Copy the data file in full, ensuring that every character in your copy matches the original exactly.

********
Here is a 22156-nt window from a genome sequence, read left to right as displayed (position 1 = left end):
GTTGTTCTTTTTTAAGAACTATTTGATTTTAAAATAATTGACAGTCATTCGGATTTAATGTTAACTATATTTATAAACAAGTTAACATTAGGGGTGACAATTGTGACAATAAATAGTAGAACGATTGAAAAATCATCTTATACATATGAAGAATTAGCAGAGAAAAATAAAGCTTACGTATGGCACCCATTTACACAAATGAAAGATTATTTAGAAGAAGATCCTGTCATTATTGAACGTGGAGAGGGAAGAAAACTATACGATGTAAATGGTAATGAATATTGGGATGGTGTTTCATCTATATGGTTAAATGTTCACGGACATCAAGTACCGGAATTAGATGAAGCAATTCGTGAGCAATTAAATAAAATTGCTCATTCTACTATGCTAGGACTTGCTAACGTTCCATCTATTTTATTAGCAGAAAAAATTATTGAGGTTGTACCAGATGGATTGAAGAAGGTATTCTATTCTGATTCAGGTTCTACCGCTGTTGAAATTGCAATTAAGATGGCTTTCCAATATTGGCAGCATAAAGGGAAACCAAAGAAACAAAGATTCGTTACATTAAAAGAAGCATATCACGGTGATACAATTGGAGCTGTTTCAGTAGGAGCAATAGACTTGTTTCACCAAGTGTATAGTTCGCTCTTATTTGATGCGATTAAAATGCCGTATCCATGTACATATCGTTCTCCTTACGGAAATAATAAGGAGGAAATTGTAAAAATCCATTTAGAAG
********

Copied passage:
Here is a 22156-nt window from a genome sequence, read left to right as displayed (position 1 = left end):
GTTGTTCTTTTTTAAGAACTATTTGATTTTAAAATAATTGACAGTCATTCGGATTTAATGTTAACTATATTTATAAACAAGTTAACATTAGGGGTGACAATTGTGACAATAAATAGTAGAACGATTGAAAAATCATCTTATACATATGAAGAATTAGCAGAGAAAAATAAAGCTTACGTATGGCACCCATTTACACAAATGAAAGATTATTTAGAAGAAGATCCTGTCATTATTGAACGTGGAGAGGGAAGAAAACTATACGATGTAAATGGTAATGAATATTGGGATGGTGTTTCATCTATATGGTTAAATGTTCACGGACATCAAGTACCGGAATTAGATGAAGCAATTCGTGAGCAATTAAATAAAATTGCTCATTCTACTATGCTAGGACTTGCTAACGTTCCATCTATTTTATTAGCAGAAAAAATTATTGAGGTTGTACCAGATGGATTGAAGAAGGTATTCTATTCTGATTCAGGTTCTACCGCTGTTGAAATTGCAATTAAGATGGCTTTCCAATATTGGCAGCATAAAGGGAAACCAAAGAAACAAAGATTCGTTACATTAAAAGAAGCATATCACGGTGATACAATTGGAGCTGTTTCAGTAGGAGCAATAGACTTGTTTCACCAAGTGTATAGTTCGCTCTTATTTGATGCGATTAAAATGCCGTATCCATGTACATATCGTTCTCCTTACGGAAATAATAAGGAGGAAATTGTAAAAATCCATTTAGAAG